Hello! I'm Suzannah, a serious DIYer and mom of two little ones. Follow along with my DIY fixer upper house renovations, sewing and crafty projects, real food recipes, and de-stressing goals.
I believe you can love your home just the way it is, AND have the power to design and make big changes to make it better.
I'm also the author of DIY Wardrobe Makeovers!

My easy curtain method tutorial

Yes, easy.  There are probably tons of tutorials out there for curtains, since they are about the easiest thing you can make aside from like napkins or something, but here's another one!  I got a couple requests after I posted about my recent simple and transformational curtain project.

I went in to Anthropologie a while ago and decided to remake my living room, which since we moved in not long ago doesn't really have an identity.  I even bought new fabric just for some creative pillows and home dec ideas inspired by Anthro.  I had a couple of hippie wall hangings from long ago, and I hung them up on the big window since I hate bare windows without curtains.  But they blocked too much light, didn't match each other, and didn't help my decor at all.  Bleh.  So here's the before:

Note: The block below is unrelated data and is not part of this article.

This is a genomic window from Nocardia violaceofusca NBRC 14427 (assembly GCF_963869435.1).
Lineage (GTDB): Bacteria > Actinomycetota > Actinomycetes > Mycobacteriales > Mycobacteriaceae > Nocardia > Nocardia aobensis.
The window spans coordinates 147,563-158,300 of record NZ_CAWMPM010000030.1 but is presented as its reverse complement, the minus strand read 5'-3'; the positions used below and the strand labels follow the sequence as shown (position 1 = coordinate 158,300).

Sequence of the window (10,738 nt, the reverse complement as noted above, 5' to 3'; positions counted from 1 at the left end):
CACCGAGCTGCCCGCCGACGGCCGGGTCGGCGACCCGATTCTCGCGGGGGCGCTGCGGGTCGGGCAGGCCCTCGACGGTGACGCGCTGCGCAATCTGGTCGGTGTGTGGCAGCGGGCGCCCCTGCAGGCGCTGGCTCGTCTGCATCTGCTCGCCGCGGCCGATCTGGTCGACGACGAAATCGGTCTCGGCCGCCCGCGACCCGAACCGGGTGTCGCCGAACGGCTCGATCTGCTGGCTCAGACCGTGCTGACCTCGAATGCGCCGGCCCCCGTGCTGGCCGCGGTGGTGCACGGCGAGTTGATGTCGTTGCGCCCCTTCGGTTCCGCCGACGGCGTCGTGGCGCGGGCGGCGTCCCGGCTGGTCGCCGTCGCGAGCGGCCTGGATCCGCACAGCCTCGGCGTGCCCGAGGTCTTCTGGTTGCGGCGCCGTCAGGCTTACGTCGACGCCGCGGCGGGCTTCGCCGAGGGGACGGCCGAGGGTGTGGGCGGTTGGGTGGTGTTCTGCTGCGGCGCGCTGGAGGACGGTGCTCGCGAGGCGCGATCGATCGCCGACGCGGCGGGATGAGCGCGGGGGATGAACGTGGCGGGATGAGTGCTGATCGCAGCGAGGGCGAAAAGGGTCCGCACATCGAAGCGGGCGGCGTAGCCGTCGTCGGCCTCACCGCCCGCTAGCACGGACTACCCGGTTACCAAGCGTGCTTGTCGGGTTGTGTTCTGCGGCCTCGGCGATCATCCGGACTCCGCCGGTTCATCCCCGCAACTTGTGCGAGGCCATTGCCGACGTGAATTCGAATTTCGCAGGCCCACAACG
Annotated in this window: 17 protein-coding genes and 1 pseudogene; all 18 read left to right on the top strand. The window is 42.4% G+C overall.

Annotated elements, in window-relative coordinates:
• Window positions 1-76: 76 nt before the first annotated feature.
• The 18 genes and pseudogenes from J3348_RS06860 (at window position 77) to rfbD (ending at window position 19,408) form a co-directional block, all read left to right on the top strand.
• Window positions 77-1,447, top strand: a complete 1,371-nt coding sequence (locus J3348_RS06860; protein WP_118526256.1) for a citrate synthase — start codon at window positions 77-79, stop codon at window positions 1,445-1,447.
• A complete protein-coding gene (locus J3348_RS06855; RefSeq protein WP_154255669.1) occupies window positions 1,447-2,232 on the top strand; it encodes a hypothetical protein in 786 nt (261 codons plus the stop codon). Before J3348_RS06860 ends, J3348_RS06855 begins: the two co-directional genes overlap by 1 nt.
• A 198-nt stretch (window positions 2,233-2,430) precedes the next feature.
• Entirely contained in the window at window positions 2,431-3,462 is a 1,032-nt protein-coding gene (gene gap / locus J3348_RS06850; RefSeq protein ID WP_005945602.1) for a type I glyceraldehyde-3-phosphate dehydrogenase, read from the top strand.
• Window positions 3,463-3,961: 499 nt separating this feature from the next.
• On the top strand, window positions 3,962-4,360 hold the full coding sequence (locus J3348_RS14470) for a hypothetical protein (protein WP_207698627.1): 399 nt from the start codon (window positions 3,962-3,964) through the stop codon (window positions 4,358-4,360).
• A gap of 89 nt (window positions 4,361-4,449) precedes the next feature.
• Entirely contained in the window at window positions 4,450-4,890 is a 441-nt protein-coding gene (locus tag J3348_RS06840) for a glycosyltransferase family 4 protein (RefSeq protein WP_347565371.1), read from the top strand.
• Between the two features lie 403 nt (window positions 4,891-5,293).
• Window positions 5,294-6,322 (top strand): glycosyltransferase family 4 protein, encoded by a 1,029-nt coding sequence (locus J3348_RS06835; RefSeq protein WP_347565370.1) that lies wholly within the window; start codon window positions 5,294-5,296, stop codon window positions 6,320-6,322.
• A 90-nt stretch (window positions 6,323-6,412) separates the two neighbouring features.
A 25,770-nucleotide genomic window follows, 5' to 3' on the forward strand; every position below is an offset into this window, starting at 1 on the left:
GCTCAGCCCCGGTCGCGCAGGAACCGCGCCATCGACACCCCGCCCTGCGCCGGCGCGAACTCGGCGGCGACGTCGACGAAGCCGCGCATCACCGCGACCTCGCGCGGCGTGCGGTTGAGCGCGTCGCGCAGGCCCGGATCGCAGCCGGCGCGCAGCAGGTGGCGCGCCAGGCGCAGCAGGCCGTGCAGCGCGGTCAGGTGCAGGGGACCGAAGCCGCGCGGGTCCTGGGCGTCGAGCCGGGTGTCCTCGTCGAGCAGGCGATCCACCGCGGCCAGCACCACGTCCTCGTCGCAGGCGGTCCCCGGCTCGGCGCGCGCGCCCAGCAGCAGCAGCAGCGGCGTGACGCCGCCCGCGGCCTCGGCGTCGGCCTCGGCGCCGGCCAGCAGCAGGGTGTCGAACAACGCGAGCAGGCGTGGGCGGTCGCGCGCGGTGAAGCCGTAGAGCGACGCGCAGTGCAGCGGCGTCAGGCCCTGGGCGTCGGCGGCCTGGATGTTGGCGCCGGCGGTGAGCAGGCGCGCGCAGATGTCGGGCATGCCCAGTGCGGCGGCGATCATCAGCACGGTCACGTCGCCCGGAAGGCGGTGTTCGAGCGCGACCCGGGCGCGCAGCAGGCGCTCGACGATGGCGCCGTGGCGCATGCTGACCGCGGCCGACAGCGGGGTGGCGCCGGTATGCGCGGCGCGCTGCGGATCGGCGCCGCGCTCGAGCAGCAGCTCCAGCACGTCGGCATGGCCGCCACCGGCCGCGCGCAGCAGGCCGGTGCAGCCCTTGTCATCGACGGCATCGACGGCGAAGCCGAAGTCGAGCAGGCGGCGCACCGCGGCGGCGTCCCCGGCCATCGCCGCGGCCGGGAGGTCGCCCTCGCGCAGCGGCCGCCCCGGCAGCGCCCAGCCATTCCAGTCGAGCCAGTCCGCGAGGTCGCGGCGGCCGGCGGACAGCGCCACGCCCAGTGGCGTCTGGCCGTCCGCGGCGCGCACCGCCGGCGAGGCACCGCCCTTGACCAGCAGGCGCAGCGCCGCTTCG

Aaaah so ugly!  And dark.

So I wanted to make some new ones.  In keeping with the Anthro-ey theme, I went to their site for inspiration...

I thought, so many of those are just printed!  I can do that!  I have cool stencils and such!  What if I started with a plain curtain and stenciled or embelished the design I wanted?

I bought six yards of white 45" wide quilter's cotton at JoAnn on super sale.  I wanted something a little nicer than muslin.  That's really all you need, plus a curtain rod.  I only needed five yards for my floor-length curtains, but there's nothing wrong with having some extra white cotton around!  Anyway...

Ideally you would stencil your fabric before you sew it, so that it's flat/smooth all the way and also so that if your stencil overlaps with the edges, the pattern wraps around the edge.  But I was really anxious to get something else up on that window and don't know exactly what pattern I want yet, so I did it the wrong way and sewed them first!

The tutorial:
  •  Measure what the finished length should be.  It's hard to tell but my tape measure is going up as high as the top of the curtain rod itself.